Queues of eager visitors, no-nonsense security, colour-coded wristbands and towering black hoarding might have had you thinking Designjunction was more of an exclusive nightclub than a London Design Festival destination. But once through its carefully guarded doors, the show's three storeys of shops, cafés and design fare proved a welcoming and lively mix with something to please all.
Lighting had its own dedicated hub this year, in the form of Lightjunction, with some eye-catching stands by International Studio, Northern Lighting and Czech brand Brokis. Cumulus, a glass lamp by Made in Ratio, had us interested in its unusual looks, Atelier Areti impressed with its sculptural art lights and Berlin-based Western Trash compelled us with its story of recycling restaurant bottles into designer lights. Foldability made a solid debut with origami-like pendants of varying sizes and forms. Bigger brands were also out in force, including Artemide, Vibia and Örsjö.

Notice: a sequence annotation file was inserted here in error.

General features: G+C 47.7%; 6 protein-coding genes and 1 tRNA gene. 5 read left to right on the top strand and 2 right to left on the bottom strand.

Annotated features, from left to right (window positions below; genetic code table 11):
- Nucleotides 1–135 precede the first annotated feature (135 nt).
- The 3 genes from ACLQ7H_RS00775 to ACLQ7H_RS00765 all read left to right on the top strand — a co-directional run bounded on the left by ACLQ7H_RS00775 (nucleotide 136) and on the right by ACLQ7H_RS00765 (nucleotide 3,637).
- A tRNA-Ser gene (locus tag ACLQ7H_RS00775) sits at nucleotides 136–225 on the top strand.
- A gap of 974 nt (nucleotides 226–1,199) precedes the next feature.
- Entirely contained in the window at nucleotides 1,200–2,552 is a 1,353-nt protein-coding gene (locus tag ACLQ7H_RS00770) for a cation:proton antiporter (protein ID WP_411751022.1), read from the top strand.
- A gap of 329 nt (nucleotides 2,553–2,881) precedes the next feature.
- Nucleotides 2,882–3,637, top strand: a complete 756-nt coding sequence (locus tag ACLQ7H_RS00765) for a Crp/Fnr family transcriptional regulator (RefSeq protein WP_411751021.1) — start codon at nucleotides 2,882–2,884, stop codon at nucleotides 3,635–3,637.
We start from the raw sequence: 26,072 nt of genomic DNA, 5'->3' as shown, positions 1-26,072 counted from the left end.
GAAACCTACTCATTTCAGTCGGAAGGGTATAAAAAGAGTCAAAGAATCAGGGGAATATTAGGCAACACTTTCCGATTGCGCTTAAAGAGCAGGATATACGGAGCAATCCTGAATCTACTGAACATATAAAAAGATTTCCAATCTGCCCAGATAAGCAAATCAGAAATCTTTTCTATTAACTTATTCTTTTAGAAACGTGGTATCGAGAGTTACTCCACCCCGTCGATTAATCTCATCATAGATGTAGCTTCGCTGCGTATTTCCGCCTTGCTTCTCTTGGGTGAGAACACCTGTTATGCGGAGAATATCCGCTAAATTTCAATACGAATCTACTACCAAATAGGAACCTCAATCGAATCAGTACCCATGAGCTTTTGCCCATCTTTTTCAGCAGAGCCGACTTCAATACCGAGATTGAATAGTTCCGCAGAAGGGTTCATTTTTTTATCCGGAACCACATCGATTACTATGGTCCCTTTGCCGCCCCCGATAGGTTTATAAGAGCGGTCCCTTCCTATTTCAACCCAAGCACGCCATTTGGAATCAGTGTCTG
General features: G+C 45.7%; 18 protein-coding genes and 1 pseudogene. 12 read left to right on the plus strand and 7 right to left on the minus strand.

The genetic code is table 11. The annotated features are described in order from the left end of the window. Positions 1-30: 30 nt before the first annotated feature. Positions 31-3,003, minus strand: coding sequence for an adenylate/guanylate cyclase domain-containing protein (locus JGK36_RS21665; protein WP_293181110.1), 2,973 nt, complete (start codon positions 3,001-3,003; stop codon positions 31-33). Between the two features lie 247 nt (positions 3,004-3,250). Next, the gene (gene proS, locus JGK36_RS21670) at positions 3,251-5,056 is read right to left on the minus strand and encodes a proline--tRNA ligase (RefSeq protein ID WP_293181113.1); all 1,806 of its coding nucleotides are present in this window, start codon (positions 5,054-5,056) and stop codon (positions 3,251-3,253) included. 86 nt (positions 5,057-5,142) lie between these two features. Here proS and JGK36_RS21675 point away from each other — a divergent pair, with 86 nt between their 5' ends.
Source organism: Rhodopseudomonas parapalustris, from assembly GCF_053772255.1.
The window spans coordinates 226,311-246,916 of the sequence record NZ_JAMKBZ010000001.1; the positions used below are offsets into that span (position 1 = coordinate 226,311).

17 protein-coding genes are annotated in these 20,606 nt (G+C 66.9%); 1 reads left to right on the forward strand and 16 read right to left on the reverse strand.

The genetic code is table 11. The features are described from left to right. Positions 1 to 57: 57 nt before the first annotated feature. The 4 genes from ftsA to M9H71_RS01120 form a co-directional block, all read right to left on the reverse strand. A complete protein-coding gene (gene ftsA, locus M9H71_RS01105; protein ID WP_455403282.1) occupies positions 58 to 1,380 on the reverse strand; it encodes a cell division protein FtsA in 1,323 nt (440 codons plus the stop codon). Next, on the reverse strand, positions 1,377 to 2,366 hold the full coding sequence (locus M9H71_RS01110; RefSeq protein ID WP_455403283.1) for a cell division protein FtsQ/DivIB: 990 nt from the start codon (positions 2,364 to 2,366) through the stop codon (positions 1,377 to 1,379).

Furniture highlights came in the way of Another Country’s Series Three, a continuation of the Dorset brand’s contemporary craft ethos, reflecting a strong undercurrent of heritage and craft -led designs at this year's show. Modus and new online brand Jointed+Jointed were worth a look as well as Chilean brother-sister partnership the Andes House. Elsewhere, the entire ground floor of New Oxford Street’s former mail sorting office was dedicated to retail, widening the focus of the show towards consumers as well as trade. Patternity’s stall was the undoubted highlight here – this year the research studio teamed up with Richard Brendon on a collection of striped bone china.
Flash Factories were a feature of this year’s Designjunction too, with a demonstration of Grow CNC, the first portable CNC router system drawing visitors’attention. Throughout the five days, Grow CNC routed out furniture designed by Michael Sodeau and SmithMatthias from layers of birch ply.
For more information on this year's show, see www.thedesignjunction.co.uk